1. We’ll Finally Start to Put All of our Data to Good Use

2016 will be the year that we figure out how to harness the power of all of the data that we’ve been diligently collecting. Large data sets are being created by hospital systems; insurers; implanted, embedded and wearable devices; and regulatory bodies. But as of yet, we haven’t harnessed the full power of these data sets. We continue to insist on clinical studies to be our “proof” of anything economic or outcomes-related. This is going to change.

Smart researchers will show the link between interventions and levels of activity in their patients, links between mobilization and long-term outcomes, complications to readmissions to specific surgeons to specific devices or procedures. It has taken way too long to have any verdict on the use of morcellation in endoscopic hysterectomy; theoretically, we should have all of the data that we need to determine what should be the standard of care, but a conclusive answer remains elusive. While there are still many forces working against a more harmonized big data longitudinal view of outcomes, many demonstration programs with accountable care organizations focused on episodes of care and the potentially game-changing Comprehensive Care for Joint Replacement model due in April 2016 will start to tear down the challenges posed by electronic medical records’ inoperability.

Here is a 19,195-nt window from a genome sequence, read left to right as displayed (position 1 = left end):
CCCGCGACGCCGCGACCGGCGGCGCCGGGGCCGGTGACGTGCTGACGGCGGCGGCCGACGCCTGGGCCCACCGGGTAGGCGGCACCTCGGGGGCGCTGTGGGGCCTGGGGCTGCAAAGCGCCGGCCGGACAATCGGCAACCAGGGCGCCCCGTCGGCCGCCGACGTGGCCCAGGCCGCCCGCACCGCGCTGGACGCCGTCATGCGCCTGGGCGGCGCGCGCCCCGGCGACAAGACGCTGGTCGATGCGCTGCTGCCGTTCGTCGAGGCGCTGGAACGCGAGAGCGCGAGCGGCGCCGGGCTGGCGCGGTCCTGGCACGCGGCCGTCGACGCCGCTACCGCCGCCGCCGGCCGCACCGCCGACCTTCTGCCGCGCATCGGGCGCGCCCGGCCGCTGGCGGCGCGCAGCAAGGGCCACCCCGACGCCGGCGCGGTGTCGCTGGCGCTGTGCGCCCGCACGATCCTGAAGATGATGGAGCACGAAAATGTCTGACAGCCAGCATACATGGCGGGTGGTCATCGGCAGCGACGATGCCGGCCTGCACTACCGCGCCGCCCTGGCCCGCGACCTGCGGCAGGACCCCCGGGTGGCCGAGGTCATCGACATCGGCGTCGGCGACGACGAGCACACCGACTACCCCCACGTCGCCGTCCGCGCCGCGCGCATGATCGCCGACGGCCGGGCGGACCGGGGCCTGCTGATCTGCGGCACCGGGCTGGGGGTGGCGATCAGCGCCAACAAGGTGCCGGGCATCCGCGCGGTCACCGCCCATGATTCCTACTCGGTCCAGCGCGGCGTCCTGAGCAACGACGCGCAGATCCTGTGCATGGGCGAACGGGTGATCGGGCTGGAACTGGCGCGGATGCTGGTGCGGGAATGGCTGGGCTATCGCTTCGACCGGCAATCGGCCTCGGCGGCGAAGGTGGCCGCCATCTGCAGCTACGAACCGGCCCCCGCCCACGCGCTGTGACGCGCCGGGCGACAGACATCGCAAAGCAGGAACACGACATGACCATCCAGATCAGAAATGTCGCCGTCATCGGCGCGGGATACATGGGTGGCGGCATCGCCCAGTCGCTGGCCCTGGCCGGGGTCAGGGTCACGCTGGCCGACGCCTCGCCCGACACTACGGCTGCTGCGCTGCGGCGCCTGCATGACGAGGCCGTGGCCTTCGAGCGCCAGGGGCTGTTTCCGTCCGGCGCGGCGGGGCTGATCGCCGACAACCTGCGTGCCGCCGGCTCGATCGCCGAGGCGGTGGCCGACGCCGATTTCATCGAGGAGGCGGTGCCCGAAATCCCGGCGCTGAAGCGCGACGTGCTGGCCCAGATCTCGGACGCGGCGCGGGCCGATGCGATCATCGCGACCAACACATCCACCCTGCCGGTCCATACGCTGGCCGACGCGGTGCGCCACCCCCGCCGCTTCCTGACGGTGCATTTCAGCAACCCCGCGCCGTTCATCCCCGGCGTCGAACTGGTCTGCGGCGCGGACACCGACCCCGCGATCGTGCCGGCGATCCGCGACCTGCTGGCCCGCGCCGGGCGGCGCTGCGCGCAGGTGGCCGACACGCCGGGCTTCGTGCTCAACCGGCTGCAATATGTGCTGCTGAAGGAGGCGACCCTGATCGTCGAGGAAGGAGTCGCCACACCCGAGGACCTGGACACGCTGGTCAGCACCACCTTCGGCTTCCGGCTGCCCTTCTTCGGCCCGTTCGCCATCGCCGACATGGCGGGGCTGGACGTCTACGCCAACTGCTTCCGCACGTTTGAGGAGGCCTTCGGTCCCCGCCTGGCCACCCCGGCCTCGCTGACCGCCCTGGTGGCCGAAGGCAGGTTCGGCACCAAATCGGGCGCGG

I also think that we’ll see wearable technology put to use for things a little more aspirational than inter-office step counting challenges. There’s so much promise for its use in primary prevention, and very useful applications such as allowing aging patients to remain at home and independent longer.

Maybe not every one of these predictions will pan out in 2016, but we’re definitely ready to start an exciting year for medtech. Happy New Year!

Topics: big data, medtech, diagnostics, Brian Chapman, Pharmaceutical Pricing, wearables, FitBit, Martin Shkreli, abbott, accountable care organizations, predictions, baxter, pfizer, medtronic, johnson and johnson, roche

Click here to subscribe to The Pacemaker

Leave a comment

AUTHORS
Brian_Chapman_thumbnail
Brian Chapman
Principal,
ZS Associates
Tobi_Laczkowski_thumbnail
Tobi Laczkowski
Principal,
ZS Associates
Will_Randall_thumbnail
Will Randall
Manager,
ZS Associates
Matt-Scheitlin-London_thumbnail
Matt Scheitlin
Associate Principal,
ZS Associates
Andy-kach_thumbnail
Andy Kach
Associate Principal,
ZS Associates
Bhargav_Mantha_thumbnail
Bhargav Mantha
Associate Principal,
ZS Associates
SUBSCRIBE

Get 'THE PACEMAKER' Updates

Subscribe to receive email notifications whenever new blog posts are published.

×

Subscribe by Email

Search by Topic

see all